Poster Presentation Clinical Oncology Society of Australia Annual Scientific Meeting 2018

Colon Cancer Stage and Treatment Patterns in relation to culturally and linguistically diverse (CALD) Status, in South West Sydney Local Health District (SWSLHD). (#154)

Kirsten J Duggan 1 2 , Amrita Chandra 1 2 , Angela Berthelsen 1 2 , Mahbuba Sharmin 1 2 , Nasreen Kaadan 1 2 , Varsha Deshmukh 1 2 , Weng Ng 3 , Despina Seccombe 4 , Meredith Johnston 5 , Joseph Descallar 1
  1. Ingham Institute for Applied Medical Research, Liverpool, NSW, Australia
  2. SWSLHD Clinical Cancer Registry, Liverpool, NSW, Australia
  3. Cancer Therapy Centre, South Western Sydney Local Health District, Liverpool and Campbelltown, NSW, Australia
  4. Palliative Care, South West Sydney Local Health District, Liverpool, NSW, Australia
  5. Cancer Therapy Centre, South Western Sydney Local Health District, Liverpool and Campbelltown, NSW, Australia


CALD communities may experience higher incidence and prevalence of risk factors for certain cancers, and vary in knowledge, awareness and beliefs about cancer causes and treatments. These factors may impact on overall patient management and outcome. Our aim was to investigate patients diagnosed and/or treated for colon cancer in SWSLHD, to identify any disparities in relation to CALD status.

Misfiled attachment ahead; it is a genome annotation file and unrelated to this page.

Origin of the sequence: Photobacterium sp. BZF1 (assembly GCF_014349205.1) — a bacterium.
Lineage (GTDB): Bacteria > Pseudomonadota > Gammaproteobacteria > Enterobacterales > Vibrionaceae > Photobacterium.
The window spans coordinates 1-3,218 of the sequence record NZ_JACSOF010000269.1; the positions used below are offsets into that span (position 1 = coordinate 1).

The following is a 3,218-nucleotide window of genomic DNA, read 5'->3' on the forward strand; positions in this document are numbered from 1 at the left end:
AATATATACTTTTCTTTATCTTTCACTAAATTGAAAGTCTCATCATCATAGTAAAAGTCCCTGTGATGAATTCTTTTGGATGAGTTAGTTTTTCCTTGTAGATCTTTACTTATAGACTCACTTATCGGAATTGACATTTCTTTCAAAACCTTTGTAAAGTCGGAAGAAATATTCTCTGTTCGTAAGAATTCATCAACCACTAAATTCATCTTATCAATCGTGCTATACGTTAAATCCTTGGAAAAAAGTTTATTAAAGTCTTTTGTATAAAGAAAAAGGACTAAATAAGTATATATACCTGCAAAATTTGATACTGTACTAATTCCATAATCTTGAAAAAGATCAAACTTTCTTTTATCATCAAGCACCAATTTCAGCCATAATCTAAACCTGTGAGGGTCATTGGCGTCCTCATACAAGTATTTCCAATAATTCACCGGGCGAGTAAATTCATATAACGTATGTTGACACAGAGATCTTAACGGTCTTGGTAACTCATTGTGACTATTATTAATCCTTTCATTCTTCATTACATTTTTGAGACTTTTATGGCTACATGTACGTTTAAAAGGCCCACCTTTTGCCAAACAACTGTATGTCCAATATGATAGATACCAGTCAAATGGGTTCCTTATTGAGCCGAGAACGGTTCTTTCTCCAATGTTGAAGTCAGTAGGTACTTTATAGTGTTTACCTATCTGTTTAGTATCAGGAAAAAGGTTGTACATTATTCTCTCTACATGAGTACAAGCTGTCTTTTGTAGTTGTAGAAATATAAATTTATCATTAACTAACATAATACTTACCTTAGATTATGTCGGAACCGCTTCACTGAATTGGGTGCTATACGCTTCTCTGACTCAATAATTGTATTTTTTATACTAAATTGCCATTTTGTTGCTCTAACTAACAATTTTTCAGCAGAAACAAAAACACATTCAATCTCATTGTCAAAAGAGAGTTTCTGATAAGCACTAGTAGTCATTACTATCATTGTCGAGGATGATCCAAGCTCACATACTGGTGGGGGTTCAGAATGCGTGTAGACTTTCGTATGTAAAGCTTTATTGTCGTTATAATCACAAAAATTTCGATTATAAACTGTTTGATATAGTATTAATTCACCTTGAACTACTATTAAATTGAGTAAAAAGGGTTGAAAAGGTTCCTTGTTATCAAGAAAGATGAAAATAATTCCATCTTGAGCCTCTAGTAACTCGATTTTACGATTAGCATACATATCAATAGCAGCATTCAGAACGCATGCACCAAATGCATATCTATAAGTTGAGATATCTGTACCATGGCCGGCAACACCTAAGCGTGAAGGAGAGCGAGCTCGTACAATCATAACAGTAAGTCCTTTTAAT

A retrospective cohort of rectal cancer cases, newly diagnosed in 2006-2012, and residing in SWS suburbs were identified from the SWSLHD Clinical Cancer Registry. CALD status was determined from Country of Birth and Preferred Language, and patients were classified: Non-CALD, CALD – English Speaking, and CALD – Non-English Speaking. Univariate testing and multiple multivariate models were used to identify associations with stage at diagnosis and treatment utilisation outcomes.


1596 colon cases were identified.  56% of patients were Male. Median age was 70. 41% of patients were from CALD backgrounds and of these 60% preferred a language other than English. The top three other languages were Italian (15%), Vietnamese (15%), Arabic (15%). Breakdown of analysis groups were CALD-English (16%), CALD-Non-English (25%) and Non-CALD (59%). 26% had distant metastases. The odds of distant metastases at diagnosis were significantly decreased for the CALD-Non-English group (OR 0.574, 0.427-0.771, p<0.001). Utilisation of Surgery was 82% and Systemic therapy was 40%. Surgery utilisation was significantly associated with females (OR 1.364, 1.014-1.835, p=0.04), those of lower socioeconomic residence (OR 1.4, 1.035-1.893, p=0.029) and Stage group (p<0.001). Patients aged 70 years and older had decreased odds of Systemic therapy (OR 0.304, 0.205-0.451, p<0.001). There was no significant differences in modality utilisation identified between the CALD groups.


Patients in the CALD-Non-English speaking group had significantly decreased odds of metastases at diagnosis, compared to the Non-CALD group. We found no difference in treatment modality utilisation related specifically to CALD status.